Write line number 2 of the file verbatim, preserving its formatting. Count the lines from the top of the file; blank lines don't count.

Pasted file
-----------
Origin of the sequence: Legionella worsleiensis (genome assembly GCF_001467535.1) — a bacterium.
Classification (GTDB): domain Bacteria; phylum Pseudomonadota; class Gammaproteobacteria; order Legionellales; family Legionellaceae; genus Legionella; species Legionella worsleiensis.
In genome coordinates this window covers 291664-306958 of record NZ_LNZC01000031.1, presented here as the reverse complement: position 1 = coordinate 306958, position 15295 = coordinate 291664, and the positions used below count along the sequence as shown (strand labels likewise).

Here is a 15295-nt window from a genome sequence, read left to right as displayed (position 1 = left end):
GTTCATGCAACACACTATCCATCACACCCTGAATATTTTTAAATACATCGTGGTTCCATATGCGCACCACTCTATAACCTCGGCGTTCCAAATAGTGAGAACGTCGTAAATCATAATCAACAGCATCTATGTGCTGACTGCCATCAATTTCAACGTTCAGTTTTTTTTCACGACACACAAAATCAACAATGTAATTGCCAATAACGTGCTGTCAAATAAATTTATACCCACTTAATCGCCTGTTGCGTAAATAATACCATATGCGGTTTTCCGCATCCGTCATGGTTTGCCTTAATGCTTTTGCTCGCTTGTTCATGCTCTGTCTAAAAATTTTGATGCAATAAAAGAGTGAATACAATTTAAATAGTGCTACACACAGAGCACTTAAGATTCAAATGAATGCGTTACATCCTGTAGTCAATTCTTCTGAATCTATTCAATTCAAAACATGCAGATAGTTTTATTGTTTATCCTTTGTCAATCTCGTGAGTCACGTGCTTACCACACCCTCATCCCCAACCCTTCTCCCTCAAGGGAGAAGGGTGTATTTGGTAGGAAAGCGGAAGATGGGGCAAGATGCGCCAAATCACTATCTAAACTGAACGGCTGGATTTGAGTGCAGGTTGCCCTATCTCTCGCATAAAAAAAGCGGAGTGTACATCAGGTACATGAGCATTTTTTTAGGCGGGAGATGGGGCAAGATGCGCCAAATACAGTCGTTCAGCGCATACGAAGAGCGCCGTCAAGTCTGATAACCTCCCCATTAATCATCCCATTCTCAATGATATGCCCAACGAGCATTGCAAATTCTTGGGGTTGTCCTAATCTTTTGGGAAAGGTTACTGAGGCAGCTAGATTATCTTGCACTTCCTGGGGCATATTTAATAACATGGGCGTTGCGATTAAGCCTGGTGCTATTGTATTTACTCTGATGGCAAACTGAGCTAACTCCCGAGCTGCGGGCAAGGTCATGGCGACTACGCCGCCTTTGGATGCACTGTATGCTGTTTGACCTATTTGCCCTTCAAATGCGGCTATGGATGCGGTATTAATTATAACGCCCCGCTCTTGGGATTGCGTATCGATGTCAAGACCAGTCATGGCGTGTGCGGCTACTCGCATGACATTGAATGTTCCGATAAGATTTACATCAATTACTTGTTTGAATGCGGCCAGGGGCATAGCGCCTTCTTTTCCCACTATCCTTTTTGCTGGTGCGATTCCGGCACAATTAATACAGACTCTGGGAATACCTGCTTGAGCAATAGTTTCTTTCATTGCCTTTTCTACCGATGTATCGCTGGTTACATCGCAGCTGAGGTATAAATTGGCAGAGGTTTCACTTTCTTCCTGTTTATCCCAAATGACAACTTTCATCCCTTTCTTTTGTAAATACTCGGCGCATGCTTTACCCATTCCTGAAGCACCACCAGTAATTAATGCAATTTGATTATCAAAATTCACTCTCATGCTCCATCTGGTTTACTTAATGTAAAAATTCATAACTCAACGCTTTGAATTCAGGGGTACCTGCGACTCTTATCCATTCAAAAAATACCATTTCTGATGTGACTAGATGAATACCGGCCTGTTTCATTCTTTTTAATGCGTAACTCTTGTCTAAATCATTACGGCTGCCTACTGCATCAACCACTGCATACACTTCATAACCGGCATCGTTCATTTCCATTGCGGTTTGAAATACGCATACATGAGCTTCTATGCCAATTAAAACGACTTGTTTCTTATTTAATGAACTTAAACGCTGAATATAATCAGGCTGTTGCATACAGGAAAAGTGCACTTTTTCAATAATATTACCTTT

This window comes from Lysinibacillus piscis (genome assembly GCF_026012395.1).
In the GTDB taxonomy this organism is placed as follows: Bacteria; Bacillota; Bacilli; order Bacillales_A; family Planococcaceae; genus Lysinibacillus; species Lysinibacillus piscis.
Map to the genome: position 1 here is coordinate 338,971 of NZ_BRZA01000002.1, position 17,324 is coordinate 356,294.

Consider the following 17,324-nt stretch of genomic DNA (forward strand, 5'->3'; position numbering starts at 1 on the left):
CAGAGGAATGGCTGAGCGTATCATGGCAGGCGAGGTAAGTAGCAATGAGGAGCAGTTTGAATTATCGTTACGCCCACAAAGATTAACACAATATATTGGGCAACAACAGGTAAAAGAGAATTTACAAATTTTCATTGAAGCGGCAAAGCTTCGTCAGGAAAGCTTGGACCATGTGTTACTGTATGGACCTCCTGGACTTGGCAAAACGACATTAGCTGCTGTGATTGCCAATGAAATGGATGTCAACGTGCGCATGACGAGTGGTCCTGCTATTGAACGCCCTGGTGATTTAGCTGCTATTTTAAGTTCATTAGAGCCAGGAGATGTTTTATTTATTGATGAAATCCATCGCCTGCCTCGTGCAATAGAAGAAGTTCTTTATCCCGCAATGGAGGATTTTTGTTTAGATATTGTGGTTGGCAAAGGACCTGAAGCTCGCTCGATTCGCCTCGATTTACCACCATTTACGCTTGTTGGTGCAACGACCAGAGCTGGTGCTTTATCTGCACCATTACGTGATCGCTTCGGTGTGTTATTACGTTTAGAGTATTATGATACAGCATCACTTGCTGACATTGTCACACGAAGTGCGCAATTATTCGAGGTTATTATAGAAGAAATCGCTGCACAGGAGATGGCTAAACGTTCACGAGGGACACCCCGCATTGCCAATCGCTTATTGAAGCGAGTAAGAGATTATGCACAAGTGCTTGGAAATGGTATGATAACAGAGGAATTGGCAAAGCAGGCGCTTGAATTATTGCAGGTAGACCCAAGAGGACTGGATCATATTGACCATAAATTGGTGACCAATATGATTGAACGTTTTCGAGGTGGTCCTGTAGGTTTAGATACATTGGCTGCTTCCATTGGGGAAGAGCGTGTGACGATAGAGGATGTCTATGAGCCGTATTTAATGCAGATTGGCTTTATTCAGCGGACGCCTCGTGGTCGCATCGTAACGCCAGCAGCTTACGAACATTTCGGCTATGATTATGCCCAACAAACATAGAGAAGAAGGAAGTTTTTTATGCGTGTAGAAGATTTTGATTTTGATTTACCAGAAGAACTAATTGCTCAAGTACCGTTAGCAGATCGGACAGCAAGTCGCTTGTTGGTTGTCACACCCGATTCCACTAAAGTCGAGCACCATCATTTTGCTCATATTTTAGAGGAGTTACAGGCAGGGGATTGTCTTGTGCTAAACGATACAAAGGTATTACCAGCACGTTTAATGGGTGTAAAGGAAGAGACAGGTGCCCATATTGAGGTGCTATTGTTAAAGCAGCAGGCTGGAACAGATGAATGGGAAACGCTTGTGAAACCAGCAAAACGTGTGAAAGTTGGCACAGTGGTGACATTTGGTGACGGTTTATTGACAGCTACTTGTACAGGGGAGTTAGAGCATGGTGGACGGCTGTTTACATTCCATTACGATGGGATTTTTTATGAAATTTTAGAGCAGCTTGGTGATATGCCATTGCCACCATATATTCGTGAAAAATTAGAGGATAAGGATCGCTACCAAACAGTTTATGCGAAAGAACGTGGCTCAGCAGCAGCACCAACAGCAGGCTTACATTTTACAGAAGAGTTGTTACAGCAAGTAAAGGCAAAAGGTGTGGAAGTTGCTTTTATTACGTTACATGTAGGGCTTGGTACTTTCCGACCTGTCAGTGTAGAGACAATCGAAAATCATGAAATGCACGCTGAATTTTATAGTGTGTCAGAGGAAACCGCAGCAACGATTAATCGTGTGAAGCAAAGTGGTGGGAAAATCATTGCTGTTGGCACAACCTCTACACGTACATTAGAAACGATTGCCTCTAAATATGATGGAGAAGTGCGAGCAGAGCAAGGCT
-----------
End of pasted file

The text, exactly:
Classification (GTDB): domain Bacteria; phylum Pseudomonadota; class Gammaproteobacteria; order Legionellales; family Legionellaceae; genus Legionella; species Legionella worsleiensis.